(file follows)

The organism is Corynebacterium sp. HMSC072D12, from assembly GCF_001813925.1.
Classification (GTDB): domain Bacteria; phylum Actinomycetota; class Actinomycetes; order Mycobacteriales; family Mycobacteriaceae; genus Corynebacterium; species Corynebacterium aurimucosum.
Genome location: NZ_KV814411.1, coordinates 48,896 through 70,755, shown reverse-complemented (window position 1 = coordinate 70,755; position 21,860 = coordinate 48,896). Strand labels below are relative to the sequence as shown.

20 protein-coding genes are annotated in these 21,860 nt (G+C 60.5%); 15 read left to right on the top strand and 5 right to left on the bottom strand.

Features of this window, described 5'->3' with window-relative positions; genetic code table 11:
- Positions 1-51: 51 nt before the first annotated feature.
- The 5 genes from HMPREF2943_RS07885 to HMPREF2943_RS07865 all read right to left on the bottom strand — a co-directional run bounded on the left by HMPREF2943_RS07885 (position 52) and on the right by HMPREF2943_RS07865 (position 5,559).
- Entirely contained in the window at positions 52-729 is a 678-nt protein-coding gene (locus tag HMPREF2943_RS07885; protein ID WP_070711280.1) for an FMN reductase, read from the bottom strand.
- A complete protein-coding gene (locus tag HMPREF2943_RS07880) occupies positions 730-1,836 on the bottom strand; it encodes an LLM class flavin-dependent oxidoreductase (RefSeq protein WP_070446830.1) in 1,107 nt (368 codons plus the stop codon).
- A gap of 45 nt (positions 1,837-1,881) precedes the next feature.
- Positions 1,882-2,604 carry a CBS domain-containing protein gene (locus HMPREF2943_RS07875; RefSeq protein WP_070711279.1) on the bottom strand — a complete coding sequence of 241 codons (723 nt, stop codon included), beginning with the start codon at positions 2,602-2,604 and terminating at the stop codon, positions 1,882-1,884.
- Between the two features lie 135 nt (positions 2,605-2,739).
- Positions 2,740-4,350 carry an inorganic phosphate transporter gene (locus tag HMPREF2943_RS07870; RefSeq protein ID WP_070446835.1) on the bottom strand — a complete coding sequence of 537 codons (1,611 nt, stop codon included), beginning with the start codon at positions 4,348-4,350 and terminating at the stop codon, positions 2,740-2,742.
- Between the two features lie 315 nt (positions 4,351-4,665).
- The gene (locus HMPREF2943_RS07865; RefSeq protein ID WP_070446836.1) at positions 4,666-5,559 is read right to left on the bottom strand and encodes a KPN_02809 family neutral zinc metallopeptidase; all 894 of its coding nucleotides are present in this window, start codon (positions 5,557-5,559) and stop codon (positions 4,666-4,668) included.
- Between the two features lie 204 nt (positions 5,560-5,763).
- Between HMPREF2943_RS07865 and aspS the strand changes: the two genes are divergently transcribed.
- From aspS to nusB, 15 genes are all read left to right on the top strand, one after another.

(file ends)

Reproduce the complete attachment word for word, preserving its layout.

The organism is Corynebacterium sp. HMSC072D12, from assembly GCF_001813925.1.
Classification (GTDB): domain Bacteria; phylum Actinomycetota; class Actinomycetes; order Mycobacteriales; family Mycobacteriaceae; genus Corynebacterium; species Corynebacterium aurimucosum.
Genome location: NZ_KV814411.1, coordinates 48,896 through 70,755, shown reverse-complemented (window position 1 = coordinate 70,755; position 21,860 = coordinate 48,896). Strand labels below are relative to the sequence as shown.

20 protein-coding genes are annotated in these 21,860 nt (G+C 60.5%); 15 read left to right on the top strand and 5 right to left on the bottom strand.

Features of this window, described 5'->3' with window-relative positions; genetic code table 11:
- Positions 1-51: 51 nt before the first annotated feature.
- The 5 genes from HMPREF2943_RS07885 to HMPREF2943_RS07865 all read right to left on the bottom strand — a co-directional run bounded on the left by HMPREF2943_RS07885 (position 52) and on the right by HMPREF2943_RS07865 (position 5,559).
- Entirely contained in the window at positions 52-729 is a 678-nt protein-coding gene (locus tag HMPREF2943_RS07885; protein ID WP_070711280.1) for an FMN reductase, read from the bottom strand.
- A complete protein-coding gene (locus tag HMPREF2943_RS07880) occupies positions 730-1,836 on the bottom strand; it encodes an LLM class flavin-dependent oxidoreductase (RefSeq protein WP_070446830.1) in 1,107 nt (368 codons plus the stop codon).
- A gap of 45 nt (positions 1,837-1,881) precedes the next feature.
- Positions 1,882-2,604 carry a CBS domain-containing protein gene (locus HMPREF2943_RS07875; RefSeq protein WP_070711279.1) on the bottom strand — a complete coding sequence of 241 codons (723 nt, stop codon included), beginning with the start codon at positions 2,602-2,604 and terminating at the stop codon, positions 1,882-1,884.
- Between the two features lie 135 nt (positions 2,605-2,739).
- Positions 2,740-4,350 carry an inorganic phosphate transporter gene (locus tag HMPREF2943_RS07870; RefSeq protein ID WP_070446835.1) on the bottom strand — a complete coding sequence of 537 codons (1,611 nt, stop codon included), beginning with the start codon at positions 4,348-4,350 and terminating at the stop codon, positions 2,740-2,742.
- Between the two features lie 315 nt (positions 4,351-4,665).
- The gene (locus HMPREF2943_RS07865; RefSeq protein ID WP_070446836.1) at positions 4,666-5,559 is read right to left on the bottom strand and encodes a KPN_02809 family neutral zinc metallopeptidase; all 894 of its coding nucleotides are present in this window, start codon (positions 5,557-5,559) and stop codon (positions 4,666-4,668) included.
- Between the two features lie 204 nt (positions 5,560-5,763).
- Between HMPREF2943_RS07865 and aspS the strand changes: the two genes are divergently transcribed.
- From aspS to nusB, 15 genes are all read left to right on the top strand, one after another.